Rose slapped a hand to her neck, but when she looked again in the mirror . . . There was nothing there.

Spooked, she stepped back—and bolted. Her feet took her down the endless, twisting corridors until she skidded to a halt next to the open library door. Cautiously, she stuck her head around the doorframe, saw the Doctor, and reflexively pulled back before glancing in again. To her relief, his back was turned to her. Carefully, she made her way into the library, mentally frowning as she took in his appearance. Where was his suit, his armor? Was that leather he was wearing?

The Doctor suddenly whirled around, as if he'd sensed her standing there. Rose's insides froze and she fought the urge to turn away from him. Lines from a song played in her head: How can I pretend that I don't see what you hide so carelessly? I saw her bleed. You heard me breathe, and I froze inside myself and turned away. I must be dreaming.

We all live and we all die, but that does not begin to justify you.

It's not what it seems, not what you think. No, I must be dreaming. . . .

"Something wrong, Rose?"

It's only in my mind, not in real life. No, I must be dreaming. . . .

"Rose?" Brown eyes bored into hers; cool hands gripped her biceps and triceps. "Tell me what's wrong."

Help, you know I've got to tell someone. Tell them what I know you've done. . . .

"Rose. Answer me."

Her eyes flicked down to his hands; for a moment, they appeared to be stained red with blood. She blinked, and the illusion was gone. His hands were clean, like always.

Well, not always.

"What happened to you, Doctor?" Rose heard herself ask. "What the hell are you changing into?"

I fear you, but spoken fears can come true. . . .

His grip on her tightened almost reflexively, then loosened. Then he was embracing her, her head resting against his chest, and she forced herself to relax even as her body reacted to his closeness. It shocked her, scared her, that she still wanted him, still craved him even after what he'd done to her roughly four days ago.

"Rose, you really don't want to know," he murmured into her hair. His hands were now rubbing circles on her back, easing the tension out of her muscles. It felt good, soothing even, and Rose relaxed despite herself. "Now," he said, "what made you come looking for me?"

He'd been asking her that for a while now, she realized dimly, but now she couldn't remember why. Something she'd seen in the mirror, a trick of the light or her imagination, waking up with an odd taste and dry mouth? A dream? Maybe. It wasn't as if he would take her seriously, and his behavior right now . . . almost as if he'd been wanting her to come to him, had been expecting her . . .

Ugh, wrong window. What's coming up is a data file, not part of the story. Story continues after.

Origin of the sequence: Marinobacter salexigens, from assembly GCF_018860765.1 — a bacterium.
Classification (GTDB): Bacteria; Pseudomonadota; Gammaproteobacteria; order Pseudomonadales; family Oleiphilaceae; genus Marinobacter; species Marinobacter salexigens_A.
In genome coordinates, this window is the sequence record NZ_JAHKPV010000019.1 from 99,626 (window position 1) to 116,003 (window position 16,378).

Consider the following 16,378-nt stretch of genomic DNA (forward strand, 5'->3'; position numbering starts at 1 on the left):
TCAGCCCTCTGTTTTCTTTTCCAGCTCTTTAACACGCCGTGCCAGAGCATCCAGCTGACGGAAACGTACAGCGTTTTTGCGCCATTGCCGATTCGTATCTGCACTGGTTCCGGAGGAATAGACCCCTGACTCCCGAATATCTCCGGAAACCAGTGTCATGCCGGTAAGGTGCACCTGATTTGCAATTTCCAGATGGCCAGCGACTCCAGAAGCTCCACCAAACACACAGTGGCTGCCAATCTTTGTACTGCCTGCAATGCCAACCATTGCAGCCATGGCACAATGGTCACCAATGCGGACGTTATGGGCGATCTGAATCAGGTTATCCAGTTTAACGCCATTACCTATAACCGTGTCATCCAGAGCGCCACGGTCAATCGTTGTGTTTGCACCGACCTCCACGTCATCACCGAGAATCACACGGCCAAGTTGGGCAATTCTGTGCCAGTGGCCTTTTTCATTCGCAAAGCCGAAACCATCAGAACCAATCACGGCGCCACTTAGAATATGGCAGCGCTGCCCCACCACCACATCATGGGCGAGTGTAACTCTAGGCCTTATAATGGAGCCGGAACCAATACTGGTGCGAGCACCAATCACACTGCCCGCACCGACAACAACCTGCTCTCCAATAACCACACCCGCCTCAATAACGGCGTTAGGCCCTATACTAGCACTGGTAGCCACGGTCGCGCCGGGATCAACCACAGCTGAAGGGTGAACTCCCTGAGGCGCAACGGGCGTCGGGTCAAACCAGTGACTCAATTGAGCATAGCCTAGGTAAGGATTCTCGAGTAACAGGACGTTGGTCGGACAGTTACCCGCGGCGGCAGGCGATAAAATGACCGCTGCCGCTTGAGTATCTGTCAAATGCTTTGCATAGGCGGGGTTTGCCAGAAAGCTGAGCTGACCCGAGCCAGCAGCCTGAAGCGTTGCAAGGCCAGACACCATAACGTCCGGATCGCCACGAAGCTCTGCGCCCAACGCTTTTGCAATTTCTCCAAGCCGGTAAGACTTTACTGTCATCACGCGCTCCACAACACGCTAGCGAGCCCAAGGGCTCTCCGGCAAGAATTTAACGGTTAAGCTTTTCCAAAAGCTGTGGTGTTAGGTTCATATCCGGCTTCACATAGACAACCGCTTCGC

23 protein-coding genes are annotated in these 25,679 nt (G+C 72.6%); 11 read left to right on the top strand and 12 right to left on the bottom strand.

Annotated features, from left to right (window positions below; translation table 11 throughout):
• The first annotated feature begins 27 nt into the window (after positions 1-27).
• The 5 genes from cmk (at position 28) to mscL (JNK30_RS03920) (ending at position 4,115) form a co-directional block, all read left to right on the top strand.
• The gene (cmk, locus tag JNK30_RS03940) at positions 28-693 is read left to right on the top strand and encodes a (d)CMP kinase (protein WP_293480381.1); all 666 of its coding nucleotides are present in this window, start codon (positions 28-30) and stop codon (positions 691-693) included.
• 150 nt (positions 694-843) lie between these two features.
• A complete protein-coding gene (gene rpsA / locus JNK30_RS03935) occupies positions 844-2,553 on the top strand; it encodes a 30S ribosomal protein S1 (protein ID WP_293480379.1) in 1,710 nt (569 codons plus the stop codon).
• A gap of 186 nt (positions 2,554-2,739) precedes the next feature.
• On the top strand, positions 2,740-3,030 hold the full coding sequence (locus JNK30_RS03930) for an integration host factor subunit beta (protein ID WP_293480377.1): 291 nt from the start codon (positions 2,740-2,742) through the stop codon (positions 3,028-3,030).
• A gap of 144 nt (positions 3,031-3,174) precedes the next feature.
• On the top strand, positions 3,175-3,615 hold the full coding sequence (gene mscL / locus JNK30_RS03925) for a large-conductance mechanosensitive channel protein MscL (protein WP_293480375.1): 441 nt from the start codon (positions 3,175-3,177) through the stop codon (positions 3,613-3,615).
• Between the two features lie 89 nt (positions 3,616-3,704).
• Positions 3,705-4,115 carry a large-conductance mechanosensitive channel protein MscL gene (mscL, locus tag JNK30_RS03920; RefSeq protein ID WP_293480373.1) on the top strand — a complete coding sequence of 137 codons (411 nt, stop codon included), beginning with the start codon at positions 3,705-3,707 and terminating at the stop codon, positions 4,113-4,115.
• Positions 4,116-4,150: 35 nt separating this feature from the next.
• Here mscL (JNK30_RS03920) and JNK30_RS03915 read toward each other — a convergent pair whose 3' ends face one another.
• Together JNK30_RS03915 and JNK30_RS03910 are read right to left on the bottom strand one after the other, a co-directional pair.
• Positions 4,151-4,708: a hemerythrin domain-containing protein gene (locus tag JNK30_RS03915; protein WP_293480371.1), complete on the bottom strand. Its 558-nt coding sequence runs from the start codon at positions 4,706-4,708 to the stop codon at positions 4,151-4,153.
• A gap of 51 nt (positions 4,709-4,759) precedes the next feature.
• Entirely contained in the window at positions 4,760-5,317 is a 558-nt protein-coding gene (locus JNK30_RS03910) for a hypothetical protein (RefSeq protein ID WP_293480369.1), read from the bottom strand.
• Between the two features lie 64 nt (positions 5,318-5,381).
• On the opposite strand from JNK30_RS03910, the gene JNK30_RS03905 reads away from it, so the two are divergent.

Icy shivers raced down her back, spread throughout her body. Was he looking at her funny? What was that in his eyes? He'd been watching her ever since she'd returned to him . . .

"I—I don't know," Rose heard herself stammer. "Must've gotten spooked or something." She tried to sound casual, tried to shrug it off. If only he would let her go . . . Why was he still holding her?

The track that had been playing in her head morphed into a new one: Long lost words whisper slowly to me. Still can't find what keeps me here when all this time I've been so hollow inside. . . .

"Want to talk about it?"

She shook her head and pulled back. "No. It's nothing. I was probably just imagining things."

Almost reluctantly it seemed, he released his hold on her. "If you ever want to talk . . .," he offered.

Rose glared at him. "Oh, now you're being considerate," she snapped. Before he could reply, she turned on her heel and stalked out of the library, feeling his gaze scorch into the skin of her back.

I know you're still there watching me, wanting me. I can feel you pull me down. Fearing you, loving you. I won't let you pull me down. . . .


The Doctor watched her go, fought back a wordless snarl. His hands curled and uncurled, his nails digging into his palms. If that was the way she was going to play it, he'd have to come up with another plan to get her back. He supposed he could go into her mind and alter her memories of that night, but where was the fun in that?

Besides, the TARDIS was due for another refueling trip soon, and as much as he loathed the idea of letting Rose anywhere near Jack—as much as he hated being around the former Time Agent turned head of Torchwood—it would be good to catch up.

Just so long as he kept Rose close to him and kept a careful eye on Jack, Ianto, and the other members of Torchwood Three.

He sniffed, shook his head briskly to clear it, then walked out of the library, following Rose's scent. A verse from an Evanescence song ran through his mind: Hunting you, I can smell you—alive. Your heart pounding in my head. . . . Odd, how appropriate that song was for their situation. But this body of his couldn't help wanting her, needing her. He'd been a wreck after she was trapped in Pete's World, had been a complete git—and more than that—to Martha. The Master had been right about his dark-skinned companion, he realized. As for Reinette, she'd been nothing to him. Looking back, his relationship—such as it was—with the French woman had been downright creepy. She'd become obsessed with him, had thought herself in love with him, and he'd only known her for less than a day—hardly enough time for him to return the powerful feelings Reinette had deluded herself into thinking she had for him. Besides that, she'd looked into his mind without his permission, had seen his most secret memories. She shouldn't have been able to do that in the first place, and when he severed the link he'd felt horrified and incredibly violated. Rose had told him about her conversation with Reinette later, how the Doctor was worth the monsters and they both knew it—you couldn't have one without the other—and he'd seethed inside. How dare Reinette talk that way to Rose! Just because the French aristocrat had seen inside his head, she suddenly thought she was better than Rose, knew him better than Rose did? Horseshit.